Preface: I've called the first post in this series "Part 1", but a friend reminded me that there is so much more that comes before this part of starting a Forest School program. The Forest School training I completed a couple of years ago and the ongoing research, discussion, and reflection around the Forest School ethos I've done since then has really been my "Part 1." This was and continues to be the crucial part that helps me appreciate the deep meaning and purpose within Forest School pedagogy (please read Forest School as a mindset... as well as a set of activities for more about this). This series, Starting a Forest School Program from Scratch, is not intended to be a guide or short cut for others to follow, because there is no such thing. My intention is rather to continue sharing my own journey in the hopes that it might resonate with and support others on their Forest School journeys too.
Well, here we are at Part 4 and I'm happy to say that the first program has been running for 2 weeks now! It may still be early days, but that certainly feels like an accomplishment. (Check out part 1, part 2, and part 3 if you need to catch up with what's been done to get to this point). In part 3, I shared templates for the documents that form the foundations for starting a program like this, including Risk Assessments, Ecological Impact Assessment, and Policies & Procedures. This isn't necessary the "fun" part of the planning stages (at least for me), but it is of course necessary. Now, in part 4, I'd like to share some of the more exciting parts of planning a program, including actually getting to deliver it!
A couple of weeks before the first session I started scouring my local thrift shops for items I could use for Forest School. In one shop I found a shelf where everything on it was 25 cents and it felt like a gold mine. I got the majority of my equipment and resources from these thrift hunts, though I did end up splurging on a new Kelly Kettle ($80) since I don't have the ability to have a permanent fire site at the location I'm working at. A Kelly Kettle makes it easy to have a fire anywhere and boil water for hot chocolate and tea all in one. I also purchased a new set of fire steels ($12). The rest of the thrift store items combined cost me all of $18 total.. what a score! Check out my new (well not all new, but new to me!) Forest School kit in the photo below:
(Note: The First Aid Kit in the photo is an up-to-date one that I already had.. I didn't pick that up at a thrift store, don't worry!)
Next came handling bookings. The organization I've partnered with has an online booking system where parents can register their children and pay for the program all at once. Once they booked I sent the parents a confirmation email that had 2 attachments, One was a Parental Consent Form requesting emergency contact and medical information and the other was a Parent Information Pack that included the following information:
About me section (since I hadn't met any of the parents before)
Locations and times for dropping off and picking up children
What clothing their children should wear to the program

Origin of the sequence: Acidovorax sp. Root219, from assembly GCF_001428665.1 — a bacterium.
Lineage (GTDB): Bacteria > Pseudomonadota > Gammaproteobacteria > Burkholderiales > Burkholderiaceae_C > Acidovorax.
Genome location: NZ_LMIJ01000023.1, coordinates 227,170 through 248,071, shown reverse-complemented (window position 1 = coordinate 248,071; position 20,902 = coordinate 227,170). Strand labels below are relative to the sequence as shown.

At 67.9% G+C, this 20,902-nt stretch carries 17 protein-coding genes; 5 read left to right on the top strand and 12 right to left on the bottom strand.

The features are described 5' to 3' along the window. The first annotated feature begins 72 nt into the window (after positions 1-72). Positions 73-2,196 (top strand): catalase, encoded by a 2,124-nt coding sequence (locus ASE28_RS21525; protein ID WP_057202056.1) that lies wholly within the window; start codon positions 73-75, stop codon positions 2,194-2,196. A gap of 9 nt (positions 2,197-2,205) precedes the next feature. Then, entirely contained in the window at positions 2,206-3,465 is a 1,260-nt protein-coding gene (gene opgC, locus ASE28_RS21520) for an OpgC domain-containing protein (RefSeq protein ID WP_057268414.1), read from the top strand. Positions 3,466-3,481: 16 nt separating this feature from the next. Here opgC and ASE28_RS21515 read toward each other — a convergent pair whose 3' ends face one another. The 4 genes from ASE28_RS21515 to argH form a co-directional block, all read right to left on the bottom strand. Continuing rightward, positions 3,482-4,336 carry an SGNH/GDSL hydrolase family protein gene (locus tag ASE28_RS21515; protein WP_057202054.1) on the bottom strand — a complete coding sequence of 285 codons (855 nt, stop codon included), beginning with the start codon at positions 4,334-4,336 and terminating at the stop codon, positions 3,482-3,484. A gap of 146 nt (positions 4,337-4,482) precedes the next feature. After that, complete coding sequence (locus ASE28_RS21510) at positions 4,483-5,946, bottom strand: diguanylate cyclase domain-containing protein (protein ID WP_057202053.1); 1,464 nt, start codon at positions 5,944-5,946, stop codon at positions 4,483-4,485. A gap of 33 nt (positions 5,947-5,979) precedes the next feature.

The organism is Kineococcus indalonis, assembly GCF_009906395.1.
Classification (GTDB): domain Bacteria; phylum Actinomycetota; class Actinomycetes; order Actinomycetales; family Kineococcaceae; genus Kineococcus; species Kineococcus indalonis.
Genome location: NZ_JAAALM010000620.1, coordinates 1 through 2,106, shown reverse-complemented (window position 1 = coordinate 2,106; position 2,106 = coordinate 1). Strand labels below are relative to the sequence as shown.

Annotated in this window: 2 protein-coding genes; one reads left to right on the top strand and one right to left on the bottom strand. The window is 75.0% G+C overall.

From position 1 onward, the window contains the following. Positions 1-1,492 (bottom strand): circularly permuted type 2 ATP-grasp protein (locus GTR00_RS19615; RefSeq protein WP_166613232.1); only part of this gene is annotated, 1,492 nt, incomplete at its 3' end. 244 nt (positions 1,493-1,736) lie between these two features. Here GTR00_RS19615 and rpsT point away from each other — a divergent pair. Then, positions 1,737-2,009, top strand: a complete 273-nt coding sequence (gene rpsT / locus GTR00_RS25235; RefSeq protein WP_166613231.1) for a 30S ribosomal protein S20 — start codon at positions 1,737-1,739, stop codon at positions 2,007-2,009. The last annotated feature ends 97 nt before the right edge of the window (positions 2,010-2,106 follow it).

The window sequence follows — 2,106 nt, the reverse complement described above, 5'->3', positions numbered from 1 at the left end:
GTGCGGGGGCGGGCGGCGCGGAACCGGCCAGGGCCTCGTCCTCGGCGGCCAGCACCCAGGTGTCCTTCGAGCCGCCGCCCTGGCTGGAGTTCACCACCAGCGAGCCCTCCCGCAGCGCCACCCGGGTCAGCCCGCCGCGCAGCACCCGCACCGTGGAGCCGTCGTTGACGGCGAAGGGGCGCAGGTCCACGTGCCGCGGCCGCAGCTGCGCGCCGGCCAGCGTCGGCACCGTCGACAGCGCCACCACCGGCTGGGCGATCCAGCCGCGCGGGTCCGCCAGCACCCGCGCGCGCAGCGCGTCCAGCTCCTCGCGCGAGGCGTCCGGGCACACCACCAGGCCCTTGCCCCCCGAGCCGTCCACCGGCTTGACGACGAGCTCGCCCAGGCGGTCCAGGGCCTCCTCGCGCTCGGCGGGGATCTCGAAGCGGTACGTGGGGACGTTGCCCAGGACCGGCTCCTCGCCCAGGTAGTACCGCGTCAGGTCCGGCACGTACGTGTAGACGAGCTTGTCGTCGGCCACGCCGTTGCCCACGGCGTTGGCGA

Health and Safety blurb with a brief description of risky play
Policies around food (sending children with their own snacks and communicating with me about any allergies/restrictions)
Contact information for me and the partnering organization
After bookings, I got to move on to the really fun part - planning the first session! I used a planning form that is a mismatch of something a former colleague of mine used and other planning forms I've seen elsewhere. I've also added my own tweaks to tailor it to something that works really well for me. It includes both planning & post-session evaluation elements in it. You can download the template below and feel free to use it as is or use parts of it if you want to tweak it to make something of your own too!
Session Plan Template (PDF Version)
Before the start of the program I only made a plan for the very first session. I waited to plan the second session until after the first session had happened. Then I used my observations as well as what the children said they were interested in during that first session. Now that we've just had our second session, I'm using those observations and the children's feedback to plan for the third one next week. So far swings, making shelters, balancing on logs, and building fairy houses have been popular. We also just started to introduce fire and made some delicious pine needle tea, so I can see us building off of those skills as the program progresses.
Well, I hope that this series of Starting a Forest School program from scratch has been helpful or at least interesting to some of you! I haven't decided whether there will be a Part 5 to this series yet... so we'll see about that. I want to again mention that the Level 3 Forest School Practitioner training I undertook a couple of years ago (along with Outdoor First Aid training too!) are what built the foundations for me to be able to set up this program, and for that I'm very grateful. Thank you for tagging along with me on this journey and here's to a future filled with lots of Forest School adventures!
P.S. If your curious about the programs I'm working on, you can follow my progress on my new freelance Facebook page: Tracks Forest School & Outdoor Education :)